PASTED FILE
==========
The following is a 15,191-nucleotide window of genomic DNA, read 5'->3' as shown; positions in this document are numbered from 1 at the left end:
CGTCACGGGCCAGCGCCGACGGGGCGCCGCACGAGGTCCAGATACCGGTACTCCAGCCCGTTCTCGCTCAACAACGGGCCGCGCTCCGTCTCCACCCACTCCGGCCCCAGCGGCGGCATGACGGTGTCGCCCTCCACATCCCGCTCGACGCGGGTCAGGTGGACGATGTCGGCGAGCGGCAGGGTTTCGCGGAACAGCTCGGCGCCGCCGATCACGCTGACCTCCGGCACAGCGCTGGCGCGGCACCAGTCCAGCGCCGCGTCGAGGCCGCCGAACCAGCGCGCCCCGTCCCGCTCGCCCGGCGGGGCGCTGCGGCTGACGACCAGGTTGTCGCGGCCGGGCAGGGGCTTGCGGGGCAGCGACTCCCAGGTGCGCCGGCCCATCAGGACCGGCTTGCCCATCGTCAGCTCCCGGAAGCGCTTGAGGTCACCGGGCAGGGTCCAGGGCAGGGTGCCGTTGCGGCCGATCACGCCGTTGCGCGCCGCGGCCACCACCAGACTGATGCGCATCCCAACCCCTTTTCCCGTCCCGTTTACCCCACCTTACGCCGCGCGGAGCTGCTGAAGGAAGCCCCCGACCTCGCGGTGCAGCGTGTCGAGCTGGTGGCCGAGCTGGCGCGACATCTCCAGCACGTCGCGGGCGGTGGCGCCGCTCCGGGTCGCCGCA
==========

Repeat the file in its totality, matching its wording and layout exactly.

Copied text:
The following is a 15,191-nucleotide window of genomic DNA, read 5'->3' as shown; positions in this document are numbered from 1 at the left end:
CGTCACGGGCCAGCGCCGACGGGGCGCCGCACGAGGTCCAGATACCGGTACTCCAGCCCGTTCTCGCTCAACAACGGGCCGCGCTCCGTCTCCACCCACTCCGGCCCCAGCGGCGGCATGACGGTGTCGCCCTCCACATCCCGCTCGACGCGGGTCAGGTGGACGATGTCGGCGAGCGGCAGGGTTTCGCGGAACAGCTCGGCGCCGCCGATCACGCTGACCTCCGGCACAGCGCTGGCGCGGCACCAGTCCAGCGCCGCGTCGAGGCCGCCGAACCAGCGCGCCCCGTCCCGCTCGCCCGGCGGGGCGCTGCGGCTGACGACCAGGTTGTCGCGGCCGGGCAGGGGCTTGCGGGGCAGCGACTCCCAGGTGCGCCGGCCCATCAGGACCGGCTTGCCCATCGTCAGCTCCCGGAAGCGCTTGAGGTCACCGGGCAGGGTCCAGGGCAGGGTGCCGTTGCGGCCGATCACGCCGTTGCGCGCCGCGGCCACCACCAGACTGATGCGCATCCCAACCCCTTTTCCCGTCCCGTTTACCCCACCTTACGCCGCGCGGAGCTGCTGAAGGAAGCCCCCGACCTCGCGGTGCAGCGTGTCGAGCTGGTGGCCGAGCTGGCGCGACATCTCCAGCACGTCGCGGGCGGTGGCGCCGCTCCGGGTCGCCGCA